Henrietta H Fore, the Executive Director of the United Nations Children’s Agency (UNICEF) warned that more than 250,000 children in war-torn South Sudan are “at risk of imminent death” from severe malnutrition. “We are very worried that a quarter of a million children are going to be facing death this year before July,” Ms Fore said after a two-day visit to the most affected regions.
The civil war ignited in 2013 after President Salva Kiir accused his former Deputy Riek Machar of planning a coup. The violent civil war has resulted in the deaths of tens of thousands of innocent civilians, the displacement of a quarter of the state’s population, and agricultural production to completely halt. With no food in the markets and South Sudan heading into the dry season, Ms Fore warns that “the acute and severe malnutrition is growing stronger.”
An estimated 2.4 million children have forcibly fled their homes, leading to more than 2,300 child deaths and 19,000 children recruited into armed groups. With at least one in three schools damaged or closed, nearly three quarters of children cannot access an education. UNICEF has documented more than 1,200 cases of sexual violence against children since the war begun five years ago.
A South Sudanese father explained how he was desperate to feed his wife and five small children. Having not eaten in days, Wol searched for six days, eating fruit he picked from trees. Once reaching the government-held town of Ayod, soldiers attacked him by surprise. “When I got shot, I was thinking that I didn’t want to die before I got food for my family. We’re locked in here and we can’t get out.”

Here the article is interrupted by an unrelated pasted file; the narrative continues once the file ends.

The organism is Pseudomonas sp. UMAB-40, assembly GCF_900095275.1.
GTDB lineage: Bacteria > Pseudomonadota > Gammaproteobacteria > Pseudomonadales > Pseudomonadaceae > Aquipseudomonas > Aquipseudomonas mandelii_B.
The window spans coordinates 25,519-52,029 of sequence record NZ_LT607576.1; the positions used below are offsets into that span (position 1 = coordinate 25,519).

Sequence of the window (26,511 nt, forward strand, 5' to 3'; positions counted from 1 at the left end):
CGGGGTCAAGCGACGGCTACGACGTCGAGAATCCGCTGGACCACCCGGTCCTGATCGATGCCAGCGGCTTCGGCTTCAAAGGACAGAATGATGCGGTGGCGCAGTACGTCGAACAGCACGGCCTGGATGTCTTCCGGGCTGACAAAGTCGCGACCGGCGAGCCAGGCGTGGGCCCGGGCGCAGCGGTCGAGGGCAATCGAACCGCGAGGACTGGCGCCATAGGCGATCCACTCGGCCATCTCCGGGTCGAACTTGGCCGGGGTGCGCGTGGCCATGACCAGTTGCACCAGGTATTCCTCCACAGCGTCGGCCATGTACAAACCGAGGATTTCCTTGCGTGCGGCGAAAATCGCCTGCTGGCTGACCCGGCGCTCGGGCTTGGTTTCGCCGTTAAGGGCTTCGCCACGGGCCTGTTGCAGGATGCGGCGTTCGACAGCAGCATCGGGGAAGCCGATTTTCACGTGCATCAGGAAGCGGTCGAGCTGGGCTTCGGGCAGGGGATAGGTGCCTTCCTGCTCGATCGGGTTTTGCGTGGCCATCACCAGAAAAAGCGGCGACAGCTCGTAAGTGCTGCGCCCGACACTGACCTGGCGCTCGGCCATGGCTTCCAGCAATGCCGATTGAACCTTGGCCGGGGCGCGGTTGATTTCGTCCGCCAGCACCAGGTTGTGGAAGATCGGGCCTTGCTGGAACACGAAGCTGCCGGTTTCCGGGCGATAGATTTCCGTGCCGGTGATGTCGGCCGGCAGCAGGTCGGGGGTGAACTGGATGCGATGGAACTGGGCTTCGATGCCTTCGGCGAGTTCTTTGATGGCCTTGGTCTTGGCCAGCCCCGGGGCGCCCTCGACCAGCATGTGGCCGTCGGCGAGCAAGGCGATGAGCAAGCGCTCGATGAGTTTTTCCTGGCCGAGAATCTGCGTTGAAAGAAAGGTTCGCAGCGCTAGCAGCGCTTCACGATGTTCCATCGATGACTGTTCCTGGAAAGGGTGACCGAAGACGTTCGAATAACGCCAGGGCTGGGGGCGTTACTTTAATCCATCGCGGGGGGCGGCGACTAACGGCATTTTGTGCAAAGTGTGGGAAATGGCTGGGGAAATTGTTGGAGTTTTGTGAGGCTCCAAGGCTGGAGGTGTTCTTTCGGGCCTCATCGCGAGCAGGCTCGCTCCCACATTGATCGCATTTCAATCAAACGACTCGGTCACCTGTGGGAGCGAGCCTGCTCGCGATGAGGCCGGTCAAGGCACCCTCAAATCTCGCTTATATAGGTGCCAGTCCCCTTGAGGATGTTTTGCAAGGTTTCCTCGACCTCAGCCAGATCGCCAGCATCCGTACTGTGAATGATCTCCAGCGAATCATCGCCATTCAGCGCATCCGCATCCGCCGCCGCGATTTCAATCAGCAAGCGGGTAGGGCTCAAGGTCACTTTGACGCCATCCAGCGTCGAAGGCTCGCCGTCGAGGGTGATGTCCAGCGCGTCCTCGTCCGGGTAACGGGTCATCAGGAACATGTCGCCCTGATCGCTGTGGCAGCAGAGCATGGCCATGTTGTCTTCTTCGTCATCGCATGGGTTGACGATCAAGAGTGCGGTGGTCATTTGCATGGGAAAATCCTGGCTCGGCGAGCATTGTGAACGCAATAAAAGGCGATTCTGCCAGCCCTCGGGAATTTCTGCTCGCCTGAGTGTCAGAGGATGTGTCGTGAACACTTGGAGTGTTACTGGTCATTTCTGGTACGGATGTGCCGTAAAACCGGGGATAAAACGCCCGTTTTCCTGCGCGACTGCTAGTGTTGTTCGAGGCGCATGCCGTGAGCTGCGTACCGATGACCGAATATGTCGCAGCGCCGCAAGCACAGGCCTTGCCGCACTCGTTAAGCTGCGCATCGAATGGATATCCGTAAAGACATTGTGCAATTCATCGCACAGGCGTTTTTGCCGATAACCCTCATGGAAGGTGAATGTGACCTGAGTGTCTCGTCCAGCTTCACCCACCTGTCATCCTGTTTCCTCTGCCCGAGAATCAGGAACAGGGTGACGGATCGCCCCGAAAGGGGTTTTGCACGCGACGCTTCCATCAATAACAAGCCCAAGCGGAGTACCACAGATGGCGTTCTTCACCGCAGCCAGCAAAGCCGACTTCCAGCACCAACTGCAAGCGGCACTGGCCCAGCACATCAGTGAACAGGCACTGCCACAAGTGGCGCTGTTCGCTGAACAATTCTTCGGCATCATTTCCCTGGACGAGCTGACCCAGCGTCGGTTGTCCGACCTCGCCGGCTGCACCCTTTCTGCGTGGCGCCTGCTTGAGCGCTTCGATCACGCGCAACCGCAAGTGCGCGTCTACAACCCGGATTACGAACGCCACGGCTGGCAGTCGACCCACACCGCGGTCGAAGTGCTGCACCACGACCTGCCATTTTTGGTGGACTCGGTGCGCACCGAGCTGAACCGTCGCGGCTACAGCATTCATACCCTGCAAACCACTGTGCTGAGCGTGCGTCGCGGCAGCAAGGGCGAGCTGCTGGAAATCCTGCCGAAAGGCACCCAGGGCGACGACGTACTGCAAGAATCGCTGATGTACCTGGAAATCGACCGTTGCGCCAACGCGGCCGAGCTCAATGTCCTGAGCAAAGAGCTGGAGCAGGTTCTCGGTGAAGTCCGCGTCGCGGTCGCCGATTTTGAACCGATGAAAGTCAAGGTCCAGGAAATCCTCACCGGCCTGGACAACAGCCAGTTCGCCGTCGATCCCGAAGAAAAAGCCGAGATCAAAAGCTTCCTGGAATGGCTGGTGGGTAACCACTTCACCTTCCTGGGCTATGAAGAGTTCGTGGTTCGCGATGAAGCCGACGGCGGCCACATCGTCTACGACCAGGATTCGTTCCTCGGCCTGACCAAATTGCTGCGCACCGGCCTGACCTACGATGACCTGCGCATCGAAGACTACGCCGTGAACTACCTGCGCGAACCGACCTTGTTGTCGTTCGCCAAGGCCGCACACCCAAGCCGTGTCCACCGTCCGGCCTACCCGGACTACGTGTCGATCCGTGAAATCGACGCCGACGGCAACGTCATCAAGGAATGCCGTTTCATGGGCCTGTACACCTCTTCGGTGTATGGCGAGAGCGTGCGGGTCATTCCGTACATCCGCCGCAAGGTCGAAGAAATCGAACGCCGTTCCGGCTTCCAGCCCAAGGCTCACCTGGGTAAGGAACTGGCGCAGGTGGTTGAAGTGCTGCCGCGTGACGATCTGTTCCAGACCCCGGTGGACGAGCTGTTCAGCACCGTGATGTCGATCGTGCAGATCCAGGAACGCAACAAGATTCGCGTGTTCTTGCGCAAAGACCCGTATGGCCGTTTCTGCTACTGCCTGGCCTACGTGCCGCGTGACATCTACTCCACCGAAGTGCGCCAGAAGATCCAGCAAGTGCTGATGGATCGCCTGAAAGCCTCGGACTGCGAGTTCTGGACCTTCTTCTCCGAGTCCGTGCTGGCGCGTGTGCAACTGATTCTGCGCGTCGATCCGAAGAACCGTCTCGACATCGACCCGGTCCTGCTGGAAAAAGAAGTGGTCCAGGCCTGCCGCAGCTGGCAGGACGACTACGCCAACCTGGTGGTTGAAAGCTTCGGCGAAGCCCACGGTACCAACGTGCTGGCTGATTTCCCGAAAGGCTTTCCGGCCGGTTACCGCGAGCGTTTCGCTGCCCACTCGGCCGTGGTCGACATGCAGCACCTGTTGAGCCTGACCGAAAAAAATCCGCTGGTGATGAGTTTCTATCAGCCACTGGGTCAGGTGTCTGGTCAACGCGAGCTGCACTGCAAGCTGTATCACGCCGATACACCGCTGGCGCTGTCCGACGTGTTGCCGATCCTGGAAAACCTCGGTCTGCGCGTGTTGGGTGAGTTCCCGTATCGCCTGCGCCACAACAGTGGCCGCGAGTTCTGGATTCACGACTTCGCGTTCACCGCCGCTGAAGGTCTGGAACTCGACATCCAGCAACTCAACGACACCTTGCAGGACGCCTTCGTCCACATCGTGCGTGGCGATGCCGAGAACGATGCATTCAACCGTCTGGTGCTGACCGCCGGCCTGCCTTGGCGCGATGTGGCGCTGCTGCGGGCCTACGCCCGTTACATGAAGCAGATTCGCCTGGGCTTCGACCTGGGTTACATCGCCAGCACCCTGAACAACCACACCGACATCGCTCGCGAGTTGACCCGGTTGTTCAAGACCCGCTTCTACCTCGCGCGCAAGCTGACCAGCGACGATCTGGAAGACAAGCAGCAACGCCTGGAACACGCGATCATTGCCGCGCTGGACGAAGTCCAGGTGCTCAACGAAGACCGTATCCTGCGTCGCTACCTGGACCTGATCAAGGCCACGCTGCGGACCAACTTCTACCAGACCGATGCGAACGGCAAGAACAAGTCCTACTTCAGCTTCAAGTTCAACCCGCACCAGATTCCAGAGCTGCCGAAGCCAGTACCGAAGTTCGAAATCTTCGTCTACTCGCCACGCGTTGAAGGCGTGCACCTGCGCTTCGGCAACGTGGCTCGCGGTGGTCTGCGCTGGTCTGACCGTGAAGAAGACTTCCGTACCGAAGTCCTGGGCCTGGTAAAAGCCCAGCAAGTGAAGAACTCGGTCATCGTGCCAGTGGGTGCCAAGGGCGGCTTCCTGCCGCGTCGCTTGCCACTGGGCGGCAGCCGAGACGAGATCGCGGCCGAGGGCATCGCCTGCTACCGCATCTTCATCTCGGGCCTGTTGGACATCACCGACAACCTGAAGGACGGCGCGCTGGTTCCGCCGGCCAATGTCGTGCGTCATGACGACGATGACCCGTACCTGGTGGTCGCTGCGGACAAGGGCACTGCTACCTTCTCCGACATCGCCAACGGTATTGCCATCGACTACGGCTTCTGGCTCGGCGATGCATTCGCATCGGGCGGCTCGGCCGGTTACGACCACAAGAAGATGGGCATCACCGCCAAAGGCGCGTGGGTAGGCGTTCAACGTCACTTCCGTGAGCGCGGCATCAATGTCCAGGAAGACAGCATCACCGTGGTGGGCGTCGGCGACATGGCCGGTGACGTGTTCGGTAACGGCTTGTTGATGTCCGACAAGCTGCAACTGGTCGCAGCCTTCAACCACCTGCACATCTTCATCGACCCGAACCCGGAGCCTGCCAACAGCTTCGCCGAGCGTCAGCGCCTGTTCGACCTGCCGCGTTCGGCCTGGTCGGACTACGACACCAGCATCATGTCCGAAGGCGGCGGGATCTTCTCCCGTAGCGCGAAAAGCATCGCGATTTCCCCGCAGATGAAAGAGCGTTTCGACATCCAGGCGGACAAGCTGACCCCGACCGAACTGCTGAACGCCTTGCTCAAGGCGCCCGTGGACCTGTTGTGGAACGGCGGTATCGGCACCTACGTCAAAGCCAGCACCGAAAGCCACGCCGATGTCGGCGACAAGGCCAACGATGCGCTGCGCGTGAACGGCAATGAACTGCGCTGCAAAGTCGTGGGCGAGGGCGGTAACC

Mary Yata in South Sudan’s Lainya told of four government soldiers attempting to steal vegetables when she was farming in her fields. “They said if I didn’t leave now they’d kill me,” she explained. Days later, Mary saw the soldiers selling her vegetables at the local markets.
The South Sudanese army has rejected these stories of stealing and intense violence, calling them “negative propaganda” from the rebels. However, there are numerous claims and stories similar to these of the government and rebels using food as weapons of war. Innocent civilians seem to be caught in a deadly circle with no protection.
The delivery of relief and humanitarian services have been complicated and hindered by numerous attacks on aid workers, with 28 humanitarians killed last year alone. The World Food Program has increased its food distributions from every three months to every two months. Aid workers argue that this is not enough, with one explaining how they “saw old people collecting grains that fell on the ground.”
South Sudan’s warring groups signed a ceasefire deal in December, agreeing to allow aid groups to assist civilians. Unfortunately, the deal has been repeatedly violated, with both sides blaming each other for the breaches.